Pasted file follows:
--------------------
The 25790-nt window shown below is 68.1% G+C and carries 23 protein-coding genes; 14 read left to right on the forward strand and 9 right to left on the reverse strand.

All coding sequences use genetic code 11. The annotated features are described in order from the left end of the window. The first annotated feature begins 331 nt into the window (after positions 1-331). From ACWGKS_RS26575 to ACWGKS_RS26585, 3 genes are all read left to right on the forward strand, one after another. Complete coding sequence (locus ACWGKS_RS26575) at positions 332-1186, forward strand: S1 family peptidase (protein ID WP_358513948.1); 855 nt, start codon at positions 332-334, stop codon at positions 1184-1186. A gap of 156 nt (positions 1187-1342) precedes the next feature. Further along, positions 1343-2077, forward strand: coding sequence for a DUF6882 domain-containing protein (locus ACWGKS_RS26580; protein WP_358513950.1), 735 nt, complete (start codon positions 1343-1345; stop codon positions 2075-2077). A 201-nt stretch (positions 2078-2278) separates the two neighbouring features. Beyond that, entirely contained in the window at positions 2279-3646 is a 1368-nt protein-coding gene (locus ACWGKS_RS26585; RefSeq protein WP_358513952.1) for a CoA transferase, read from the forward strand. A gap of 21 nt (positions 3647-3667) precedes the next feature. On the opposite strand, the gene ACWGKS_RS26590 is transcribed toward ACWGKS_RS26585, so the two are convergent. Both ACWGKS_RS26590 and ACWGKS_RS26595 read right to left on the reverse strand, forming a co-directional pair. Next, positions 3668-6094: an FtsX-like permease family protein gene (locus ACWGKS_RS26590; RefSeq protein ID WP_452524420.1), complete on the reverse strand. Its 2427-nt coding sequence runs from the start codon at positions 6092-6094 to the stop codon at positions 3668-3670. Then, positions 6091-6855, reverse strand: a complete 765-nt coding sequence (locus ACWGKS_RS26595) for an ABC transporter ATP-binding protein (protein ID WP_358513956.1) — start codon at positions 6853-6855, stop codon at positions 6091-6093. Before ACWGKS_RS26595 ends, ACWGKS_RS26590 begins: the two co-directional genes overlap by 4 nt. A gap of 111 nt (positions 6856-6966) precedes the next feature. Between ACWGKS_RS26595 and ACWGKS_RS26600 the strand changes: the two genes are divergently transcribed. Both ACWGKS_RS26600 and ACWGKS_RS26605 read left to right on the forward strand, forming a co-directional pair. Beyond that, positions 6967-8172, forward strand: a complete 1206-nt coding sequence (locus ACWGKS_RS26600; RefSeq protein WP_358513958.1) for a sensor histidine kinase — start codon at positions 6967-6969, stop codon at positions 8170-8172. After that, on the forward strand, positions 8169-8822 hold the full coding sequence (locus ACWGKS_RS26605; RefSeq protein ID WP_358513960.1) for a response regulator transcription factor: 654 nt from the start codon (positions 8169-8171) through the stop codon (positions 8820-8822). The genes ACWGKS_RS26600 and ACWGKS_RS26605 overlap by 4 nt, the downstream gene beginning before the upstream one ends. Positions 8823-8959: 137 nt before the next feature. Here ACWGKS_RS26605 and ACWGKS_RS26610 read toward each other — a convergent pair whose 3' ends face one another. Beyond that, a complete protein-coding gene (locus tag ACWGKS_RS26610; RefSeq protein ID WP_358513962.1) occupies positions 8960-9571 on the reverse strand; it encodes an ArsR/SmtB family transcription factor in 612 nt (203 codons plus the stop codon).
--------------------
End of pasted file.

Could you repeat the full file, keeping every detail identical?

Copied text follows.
The 25790-nt window shown below is 68.1% G+C and carries 23 protein-coding genes; 14 read left to right on the forward strand and 9 right to left on the reverse strand.

All coding sequences use genetic code 11. The annotated features are described in order from the left end of the window. The first annotated feature begins 331 nt into the window (after positions 1-331). From ACWGKS_RS26575 to ACWGKS_RS26585, 3 genes are all read left to right on the forward strand, one after another. Complete coding sequence (locus ACWGKS_RS26575) at positions 332-1186, forward strand: S1 family peptidase (protein ID WP_358513948.1); 855 nt, start codon at positions 332-334, stop codon at positions 1184-1186. A gap of 156 nt (positions 1187-1342) precedes the next feature. Further along, positions 1343-2077, forward strand: coding sequence for a DUF6882 domain-containing protein (locus ACWGKS_RS26580; protein WP_358513950.1), 735 nt, complete (start codon positions 1343-1345; stop codon positions 2075-2077). A 201-nt stretch (positions 2078-2278) separates the two neighbouring features. Beyond that, entirely contained in the window at positions 2279-3646 is a 1368-nt protein-coding gene (locus ACWGKS_RS26585; RefSeq protein WP_358513952.1) for a CoA transferase, read from the forward strand. A gap of 21 nt (positions 3647-3667) precedes the next feature. On the opposite strand, the gene ACWGKS_RS26590 is transcribed toward ACWGKS_RS26585, so the two are convergent. Both ACWGKS_RS26590 and ACWGKS_RS26595 read right to left on the reverse strand, forming a co-directional pair. Next, positions 3668-6094: an FtsX-like permease family protein gene (locus ACWGKS_RS26590; RefSeq protein ID WP_452524420.1), complete on the reverse strand. Its 2427-nt coding sequence runs from the start codon at positions 6092-6094 to the stop codon at positions 3668-3670. Then, positions 6091-6855, reverse strand: a complete 765-nt coding sequence (locus ACWGKS_RS26595) for an ABC transporter ATP-binding protein (protein ID WP_358513956.1) — start codon at positions 6853-6855, stop codon at positions 6091-6093. Before ACWGKS_RS26595 ends, ACWGKS_RS26590 begins: the two co-directional genes overlap by 4 nt. A gap of 111 nt (positions 6856-6966) precedes the next feature. Between ACWGKS_RS26595 and ACWGKS_RS26600 the strand changes: the two genes are divergently transcribed. Both ACWGKS_RS26600 and ACWGKS_RS26605 read left to right on the forward strand, forming a co-directional pair. Beyond that, positions 6967-8172, forward strand: a complete 1206-nt coding sequence (locus ACWGKS_RS26600; RefSeq protein WP_358513958.1) for a sensor histidine kinase — start codon at positions 6967-6969, stop codon at positions 8170-8172. After that, on the forward strand, positions 8169-8822 hold the full coding sequence (locus ACWGKS_RS26605; RefSeq protein ID WP_358513960.1) for a response regulator transcription factor: 654 nt from the start codon (positions 8169-8171) through the stop codon (positions 8820-8822). The genes ACWGKS_RS26600 and ACWGKS_RS26605 overlap by 4 nt, the downstream gene beginning before the upstream one ends. Positions 8823-8959: 137 nt before the next feature. Here ACWGKS_RS26605 and ACWGKS_RS26610 read toward each other — a convergent pair whose 3' ends face one another. Beyond that, a complete protein-coding gene (locus tag ACWGKS_RS26610; RefSeq protein ID WP_358513962.1) occupies positions 8960-9571 on the reverse strand; it encodes an ArsR/SmtB family transcription factor in 612 nt (203 codons plus the stop codon).